The following contains major spoilers for the book Battlefront II: Inferno Squad, as well as the Battlefront II single-player campaign.
Above the forested moon of Endor, a fleet unites against an enemy that is bent on the destruction of the galaxy. Soldiers are deployed to the moon’s surface to finally end a threat that has terrorized countless planets and endangered innocent lives for far too long. The time has come for these fearless heroes to take a stand against the greatest evil the galaxy has ever known: the Rebel Alliance.
For this critical mission the Empire sends its best – Inferno Squad, a team of elite special forces. They work in the shadows. They carry out the orders of their commanding officers and the will of their Emperor. But these soldiers, in their black fatigues, brandishing the circular red symbol that denotes their squad, are more than just lethal automatons. Del Meeko, Gideon Hask, and Commander Iden Versio are also friends. Their bond is their unwavering faith in what the Empire stands for: power is the only path to peace.
So it is on this tiny moon, beneath a clear blue sky punctuated by the branching spires of gargantuan redwoods, that Inferno Squad is sent to determine the magnitude of the destruction wrought against the Death Star’s protective shield generator. Versio, Meeko, and Hask make short work of Rebel soldiers assembled around the remains of the generator’s wreckage. They are preparing to join the rest of the Imperial legion, which is taking the fight to the enemy nearby when the unthinkable happens.
A loud crack in the atmosphere above and the three soldiers look up to see a flash emanating from the orbiting Death Star. A blinding explosion, followed by a shockwave, fills the sky. The squad is stunned. The second Death Star is gone. Their decisive victory against the Rebel Alliance had taken a horrifying turn. On this day, the bad guys won.
Igniting the Fire
Many of the truths we cling to depend upon our experiences but also the ideologies we are taught. If you were born on one of the core worlds of the galaxy during the Empire, you lived a largely homogeneous life. Several of the faces looked exactly like yours (usually human) even though the rest of the galaxy was populated by millions of different species. These were the same species responsible for the Clone War – a time of fear and anarchy that nearly tore the Republic apart. But that conflict was ended and its instigators brought into subjugation under the new system. A bright and prosperous future lay ahead.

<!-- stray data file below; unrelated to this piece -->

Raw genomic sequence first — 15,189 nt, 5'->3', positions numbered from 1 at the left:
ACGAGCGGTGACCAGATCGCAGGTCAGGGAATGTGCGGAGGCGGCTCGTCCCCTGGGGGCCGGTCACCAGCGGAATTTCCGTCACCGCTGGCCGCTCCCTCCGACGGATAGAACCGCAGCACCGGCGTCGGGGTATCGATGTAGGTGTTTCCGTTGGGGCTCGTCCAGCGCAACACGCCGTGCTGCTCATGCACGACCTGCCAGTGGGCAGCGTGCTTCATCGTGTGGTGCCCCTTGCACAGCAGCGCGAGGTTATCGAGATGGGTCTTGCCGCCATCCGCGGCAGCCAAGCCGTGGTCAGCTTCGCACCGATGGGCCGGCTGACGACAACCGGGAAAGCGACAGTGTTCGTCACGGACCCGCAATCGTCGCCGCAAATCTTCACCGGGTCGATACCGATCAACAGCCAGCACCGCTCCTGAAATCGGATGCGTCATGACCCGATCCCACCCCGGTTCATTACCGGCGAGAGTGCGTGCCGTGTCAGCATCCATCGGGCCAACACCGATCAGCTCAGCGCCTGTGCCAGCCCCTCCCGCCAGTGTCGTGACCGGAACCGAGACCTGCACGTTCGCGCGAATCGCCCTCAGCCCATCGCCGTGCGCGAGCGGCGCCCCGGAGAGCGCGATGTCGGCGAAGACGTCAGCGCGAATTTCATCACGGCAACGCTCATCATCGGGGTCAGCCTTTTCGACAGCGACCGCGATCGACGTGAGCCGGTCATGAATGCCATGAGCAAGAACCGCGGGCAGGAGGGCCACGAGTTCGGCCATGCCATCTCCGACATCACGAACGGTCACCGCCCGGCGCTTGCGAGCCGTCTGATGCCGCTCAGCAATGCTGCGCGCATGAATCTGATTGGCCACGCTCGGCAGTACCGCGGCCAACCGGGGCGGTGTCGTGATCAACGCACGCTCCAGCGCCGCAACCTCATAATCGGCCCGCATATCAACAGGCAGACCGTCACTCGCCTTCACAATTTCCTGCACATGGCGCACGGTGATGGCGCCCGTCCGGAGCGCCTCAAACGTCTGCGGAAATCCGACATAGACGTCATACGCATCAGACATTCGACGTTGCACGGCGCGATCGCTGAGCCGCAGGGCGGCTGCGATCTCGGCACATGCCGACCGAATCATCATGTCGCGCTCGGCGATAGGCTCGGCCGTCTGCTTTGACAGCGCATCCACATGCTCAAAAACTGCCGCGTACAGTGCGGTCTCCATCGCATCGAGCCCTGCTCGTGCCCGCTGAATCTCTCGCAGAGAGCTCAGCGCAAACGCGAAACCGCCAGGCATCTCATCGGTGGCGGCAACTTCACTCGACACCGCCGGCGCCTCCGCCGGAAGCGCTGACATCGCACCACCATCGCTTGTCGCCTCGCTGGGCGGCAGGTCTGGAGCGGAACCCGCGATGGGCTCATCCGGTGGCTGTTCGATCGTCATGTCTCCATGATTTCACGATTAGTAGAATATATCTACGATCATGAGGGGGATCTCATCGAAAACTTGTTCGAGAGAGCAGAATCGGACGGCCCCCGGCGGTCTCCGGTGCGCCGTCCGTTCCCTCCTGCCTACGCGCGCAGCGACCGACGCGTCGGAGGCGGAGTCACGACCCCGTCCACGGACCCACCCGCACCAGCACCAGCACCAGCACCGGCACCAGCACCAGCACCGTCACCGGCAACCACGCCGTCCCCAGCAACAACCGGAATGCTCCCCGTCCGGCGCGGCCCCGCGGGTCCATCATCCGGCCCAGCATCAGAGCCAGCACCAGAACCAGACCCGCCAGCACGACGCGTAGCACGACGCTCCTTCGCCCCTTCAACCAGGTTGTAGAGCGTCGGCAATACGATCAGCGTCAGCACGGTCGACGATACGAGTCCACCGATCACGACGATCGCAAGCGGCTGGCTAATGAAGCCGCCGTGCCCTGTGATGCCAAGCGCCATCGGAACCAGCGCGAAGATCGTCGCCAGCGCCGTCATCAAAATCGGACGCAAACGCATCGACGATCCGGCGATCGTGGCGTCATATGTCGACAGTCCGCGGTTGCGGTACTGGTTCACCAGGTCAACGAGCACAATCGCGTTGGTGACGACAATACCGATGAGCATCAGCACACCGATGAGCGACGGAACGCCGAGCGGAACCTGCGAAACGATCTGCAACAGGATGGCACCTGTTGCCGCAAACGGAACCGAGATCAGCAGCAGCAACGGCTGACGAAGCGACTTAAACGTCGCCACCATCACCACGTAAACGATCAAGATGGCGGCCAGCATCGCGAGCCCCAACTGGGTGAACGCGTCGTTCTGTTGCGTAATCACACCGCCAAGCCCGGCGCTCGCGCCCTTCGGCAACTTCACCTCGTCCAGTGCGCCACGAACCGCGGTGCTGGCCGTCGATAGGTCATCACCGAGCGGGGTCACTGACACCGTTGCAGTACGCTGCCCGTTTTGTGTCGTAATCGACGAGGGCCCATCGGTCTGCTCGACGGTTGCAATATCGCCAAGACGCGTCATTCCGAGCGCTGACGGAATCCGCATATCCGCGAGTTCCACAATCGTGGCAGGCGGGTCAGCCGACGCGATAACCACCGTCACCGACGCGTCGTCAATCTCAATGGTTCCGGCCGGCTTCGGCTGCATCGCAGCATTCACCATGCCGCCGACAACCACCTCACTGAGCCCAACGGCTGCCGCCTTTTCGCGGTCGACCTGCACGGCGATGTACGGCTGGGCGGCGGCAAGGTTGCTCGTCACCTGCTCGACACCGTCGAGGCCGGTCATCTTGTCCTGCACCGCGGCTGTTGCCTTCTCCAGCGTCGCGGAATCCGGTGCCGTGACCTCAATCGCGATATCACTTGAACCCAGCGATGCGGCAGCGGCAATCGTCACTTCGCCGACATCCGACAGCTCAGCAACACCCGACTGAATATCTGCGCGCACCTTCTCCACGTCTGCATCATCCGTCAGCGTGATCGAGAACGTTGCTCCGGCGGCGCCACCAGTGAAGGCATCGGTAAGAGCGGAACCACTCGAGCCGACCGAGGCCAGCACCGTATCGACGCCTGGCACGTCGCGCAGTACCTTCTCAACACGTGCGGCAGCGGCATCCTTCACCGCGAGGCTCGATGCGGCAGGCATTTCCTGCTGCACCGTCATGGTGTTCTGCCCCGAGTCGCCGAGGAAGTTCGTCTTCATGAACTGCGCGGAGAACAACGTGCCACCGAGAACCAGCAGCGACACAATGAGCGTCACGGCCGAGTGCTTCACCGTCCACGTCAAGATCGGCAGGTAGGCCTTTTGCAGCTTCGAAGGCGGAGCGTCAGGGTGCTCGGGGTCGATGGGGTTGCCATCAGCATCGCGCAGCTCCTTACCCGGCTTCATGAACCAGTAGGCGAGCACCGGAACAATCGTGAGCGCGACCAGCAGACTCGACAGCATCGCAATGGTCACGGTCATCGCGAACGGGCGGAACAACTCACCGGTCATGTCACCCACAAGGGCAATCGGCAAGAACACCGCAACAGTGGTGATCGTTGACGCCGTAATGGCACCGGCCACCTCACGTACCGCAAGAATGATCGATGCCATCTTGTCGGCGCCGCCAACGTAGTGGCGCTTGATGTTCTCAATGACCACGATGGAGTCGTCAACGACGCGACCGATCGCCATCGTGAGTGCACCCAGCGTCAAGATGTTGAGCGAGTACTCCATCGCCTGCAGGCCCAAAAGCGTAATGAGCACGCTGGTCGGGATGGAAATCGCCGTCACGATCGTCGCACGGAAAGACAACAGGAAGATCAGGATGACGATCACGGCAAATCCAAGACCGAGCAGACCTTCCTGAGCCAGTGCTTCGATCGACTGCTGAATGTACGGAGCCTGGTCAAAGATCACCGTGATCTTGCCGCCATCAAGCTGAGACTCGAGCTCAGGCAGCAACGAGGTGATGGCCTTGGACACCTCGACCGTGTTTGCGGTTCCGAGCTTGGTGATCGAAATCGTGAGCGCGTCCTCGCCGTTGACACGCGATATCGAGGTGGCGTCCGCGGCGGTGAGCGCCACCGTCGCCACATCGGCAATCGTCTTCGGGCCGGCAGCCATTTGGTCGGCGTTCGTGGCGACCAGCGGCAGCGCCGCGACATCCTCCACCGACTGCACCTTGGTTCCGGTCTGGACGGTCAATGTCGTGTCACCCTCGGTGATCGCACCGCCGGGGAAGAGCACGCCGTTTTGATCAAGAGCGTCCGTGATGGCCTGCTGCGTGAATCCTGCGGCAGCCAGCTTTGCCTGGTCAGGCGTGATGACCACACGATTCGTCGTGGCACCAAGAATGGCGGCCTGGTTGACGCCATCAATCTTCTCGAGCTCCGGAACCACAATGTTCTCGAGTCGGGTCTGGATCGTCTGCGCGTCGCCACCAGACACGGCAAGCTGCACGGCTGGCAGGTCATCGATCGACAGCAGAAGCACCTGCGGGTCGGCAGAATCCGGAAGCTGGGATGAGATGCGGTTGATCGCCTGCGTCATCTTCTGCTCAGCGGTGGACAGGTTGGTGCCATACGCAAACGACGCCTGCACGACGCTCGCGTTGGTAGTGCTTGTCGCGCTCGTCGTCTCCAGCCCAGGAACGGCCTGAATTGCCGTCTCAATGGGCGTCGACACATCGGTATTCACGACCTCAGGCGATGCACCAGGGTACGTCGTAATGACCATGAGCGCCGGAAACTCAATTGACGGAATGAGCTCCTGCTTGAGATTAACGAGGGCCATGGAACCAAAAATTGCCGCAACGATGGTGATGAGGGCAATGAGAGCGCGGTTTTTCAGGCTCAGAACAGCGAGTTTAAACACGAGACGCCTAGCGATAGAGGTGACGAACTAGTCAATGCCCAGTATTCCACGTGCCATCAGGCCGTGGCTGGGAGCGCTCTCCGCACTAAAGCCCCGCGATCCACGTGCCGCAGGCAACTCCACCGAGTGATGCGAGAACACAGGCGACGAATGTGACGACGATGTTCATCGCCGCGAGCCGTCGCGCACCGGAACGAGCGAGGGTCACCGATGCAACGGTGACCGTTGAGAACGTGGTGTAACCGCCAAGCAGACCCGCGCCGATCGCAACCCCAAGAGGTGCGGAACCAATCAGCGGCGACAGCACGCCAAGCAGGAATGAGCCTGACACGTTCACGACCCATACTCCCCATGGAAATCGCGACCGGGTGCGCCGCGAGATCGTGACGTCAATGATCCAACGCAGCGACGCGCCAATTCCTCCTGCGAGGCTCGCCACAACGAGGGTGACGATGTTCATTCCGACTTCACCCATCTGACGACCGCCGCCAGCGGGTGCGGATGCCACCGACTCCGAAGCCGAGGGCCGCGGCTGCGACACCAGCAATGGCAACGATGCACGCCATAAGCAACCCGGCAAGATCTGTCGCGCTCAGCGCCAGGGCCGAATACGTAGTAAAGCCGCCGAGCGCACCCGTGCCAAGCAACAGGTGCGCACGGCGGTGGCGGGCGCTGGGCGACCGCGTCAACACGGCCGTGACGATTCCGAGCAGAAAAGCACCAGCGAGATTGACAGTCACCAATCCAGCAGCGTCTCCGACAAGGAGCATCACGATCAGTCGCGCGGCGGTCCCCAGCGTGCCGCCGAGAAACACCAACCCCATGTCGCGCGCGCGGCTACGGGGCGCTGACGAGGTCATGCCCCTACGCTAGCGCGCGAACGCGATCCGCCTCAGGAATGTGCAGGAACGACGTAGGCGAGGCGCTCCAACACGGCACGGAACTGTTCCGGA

You were indoctrinated daily by messages affirming the value of loyalty and duty. Sedition was not tolerated because good citizens of the Empire believed in the Emperor’s vision for the Galaxy. Only people seeking to divide and conquer would question that vision. From time to time you might hear whispers about the suffering inflicted by the Empire upon other worlds. But those were distant worlds. Outer Rim worlds. And they probably had it coming.
The planet Vardos is at the heart of core world privilege. Iden Versio grew up here, among its gleaming skyscrapers draped in banners of the Imperial crest. Trees with distinctive red leaves dot the cityscape. When the leaves fall they “bleed,” turning fountains and canals into rivers of crimson. Vardos is the lifeblood of the Empire where families boast about their service to the Imperial Navy. Iden’s father is a Vice Admiral who was instrumental in getting Vardos incorporated into the Empire. Her mother is a renowned artist responsible for some of the Empire’s most effective propaganda and recruitment campaigns. The Versios enjoyed great rewards for their loyalty to Empire. So when Iden was given the opportunity to join Inferno Squad, the most elite squad the Empire had ever created, she eagerly accepted. This was immediately following the Battle of Yavin and Iden was one of the few pilots who had survived the destruction of the first Death Star. Inferno Squad was her chance to prove to her Father that her survival meant something. She could make the Rebellion pay for what they had done.